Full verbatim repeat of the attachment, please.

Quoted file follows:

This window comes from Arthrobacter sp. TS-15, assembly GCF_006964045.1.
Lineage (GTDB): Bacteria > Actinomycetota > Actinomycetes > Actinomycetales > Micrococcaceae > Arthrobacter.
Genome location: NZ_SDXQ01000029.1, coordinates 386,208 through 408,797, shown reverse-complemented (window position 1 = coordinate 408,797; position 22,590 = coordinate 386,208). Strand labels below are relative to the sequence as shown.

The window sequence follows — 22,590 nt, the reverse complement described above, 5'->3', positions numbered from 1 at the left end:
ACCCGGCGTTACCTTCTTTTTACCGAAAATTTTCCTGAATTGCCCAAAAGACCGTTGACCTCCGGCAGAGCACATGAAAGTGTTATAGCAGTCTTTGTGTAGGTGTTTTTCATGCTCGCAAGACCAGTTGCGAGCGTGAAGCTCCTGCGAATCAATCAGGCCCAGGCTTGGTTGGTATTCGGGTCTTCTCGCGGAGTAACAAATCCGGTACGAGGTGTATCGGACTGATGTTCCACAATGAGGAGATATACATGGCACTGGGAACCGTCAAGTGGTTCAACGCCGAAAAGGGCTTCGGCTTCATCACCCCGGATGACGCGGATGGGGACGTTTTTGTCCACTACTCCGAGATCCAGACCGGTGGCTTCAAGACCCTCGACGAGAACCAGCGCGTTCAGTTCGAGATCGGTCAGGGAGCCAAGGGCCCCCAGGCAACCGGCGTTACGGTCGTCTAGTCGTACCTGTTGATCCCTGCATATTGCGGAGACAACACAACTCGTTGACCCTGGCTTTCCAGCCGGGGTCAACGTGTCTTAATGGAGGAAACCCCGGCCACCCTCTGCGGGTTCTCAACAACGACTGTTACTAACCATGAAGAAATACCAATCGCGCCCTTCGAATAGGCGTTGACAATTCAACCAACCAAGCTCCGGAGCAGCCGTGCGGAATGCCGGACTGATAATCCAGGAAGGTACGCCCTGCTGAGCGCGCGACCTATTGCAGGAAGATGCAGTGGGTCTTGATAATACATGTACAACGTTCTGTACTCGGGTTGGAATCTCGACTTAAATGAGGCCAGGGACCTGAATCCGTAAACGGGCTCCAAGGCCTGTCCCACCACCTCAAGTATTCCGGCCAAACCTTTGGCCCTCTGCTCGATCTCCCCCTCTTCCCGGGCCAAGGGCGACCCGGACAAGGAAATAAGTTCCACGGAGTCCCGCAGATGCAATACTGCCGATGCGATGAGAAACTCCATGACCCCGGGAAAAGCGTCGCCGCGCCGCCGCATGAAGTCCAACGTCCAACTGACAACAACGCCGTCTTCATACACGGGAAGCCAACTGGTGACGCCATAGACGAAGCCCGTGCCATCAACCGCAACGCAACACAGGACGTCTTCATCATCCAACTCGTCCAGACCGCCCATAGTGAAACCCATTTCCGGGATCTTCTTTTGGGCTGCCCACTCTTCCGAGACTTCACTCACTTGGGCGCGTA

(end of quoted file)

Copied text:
This window comes from Arthrobacter sp. TS-15, assembly GCF_006964045.1.
Lineage (GTDB): Bacteria > Actinomycetota > Actinomycetes > Actinomycetales > Micrococcaceae > Arthrobacter.
Genome location: NZ_SDXQ01000029.1, coordinates 386,208 through 408,797, shown reverse-complemented (window position 1 = coordinate 408,797; position 22,590 = coordinate 386,208). Strand labels below are relative to the sequence as shown.

The window sequence follows — 22,590 nt, the reverse complement described above, 5'->3', positions numbered from 1 at the left end:
ACCCGGCGTTACCTTCTTTTTACCGAAAATTTTCCTGAATTGCCCAAAAGACCGTTGACCTCCGGCAGAGCACATGAAAGTGTTATAGCAGTCTTTGTGTAGGTGTTTTTCATGCTCGCAAGACCAGTTGCGAGCGTGAAGCTCCTGCGAATCAATCAGGCCCAGGCTTGGTTGGTATTCGGGTCTTCTCGCGGAGTAACAAATCCGGTACGAGGTGTATCGGACTGATGTTCCACAATGAGGAGATATACATGGCACTGGGAACCGTCAAGTGGTTCAACGCCGAAAAGGGCTTCGGCTTCATCACCCCGGATGACGCGGATGGGGACGTTTTTGTCCACTACTCCGAGATCCAGACCGGTGGCTTCAAGACCCTCGACGAGAACCAGCGCGTTCAGTTCGAGATCGGTCAGGGAGCCAAGGGCCCCCAGGCAACCGGCGTTACGGTCGTCTAGTCGTACCTGTTGATCCCTGCATATTGCGGAGACAACACAACTCGTTGACCCTGGCTTTCCAGCCGGGGTCAACGTGTCTTAATGGAGGAAACCCCGGCCACCCTCTGCGGGTTCTCAACAACGACTGTTACTAACCATGAAGAAATACCAATCGCGCCCTTCGAATAGGCGTTGACAATTCAACCAACCAAGCTCCGGAGCAGCCGTGCGGAATGCCGGACTGATAATCCAGGAAGGTACGCCCTGCTGAGCGCGCGACCTATTGCAGGAAGATGCAGTGGGTCTTGATAATACATGTACAACGTTCTGTACTCGGGTTGGAATCTCGACTTAAATGAGGCCAGGGACCTGAATCCGTAAACGGGCTCCAAGGCCTGTCCCACCACCTCAAGTATTCCGGCCAAACCTTTGGCCCTCTGCTCGATCTCCCCCTCTTCCCGGGCCAAGGGCGACCCGGACAAGGAAATAAGTTCCACGGAGTCCCGCAGATGCAATACTGCCGATGCGATGAGAAACTCCATGACCCCGGGAAAAGCGTCGCCGCGCCGCCGCATGAAGTCCAACGTCCAACTGACAACAACGCCGTCTTCATACACGGGAAGCCAACTGGTGACGCCATAGACGAAGCCCGTGCCATCAACCGCAACGCAACACAGGACGTCTTCATCATCCAACTCGTCCAGACCGCCCATAGTGAAACCCATTTCCGGGATCTTCTTTTGGGCTGCCCACTCTTCCGAGACTTCACTCACTTGGGCGCGTA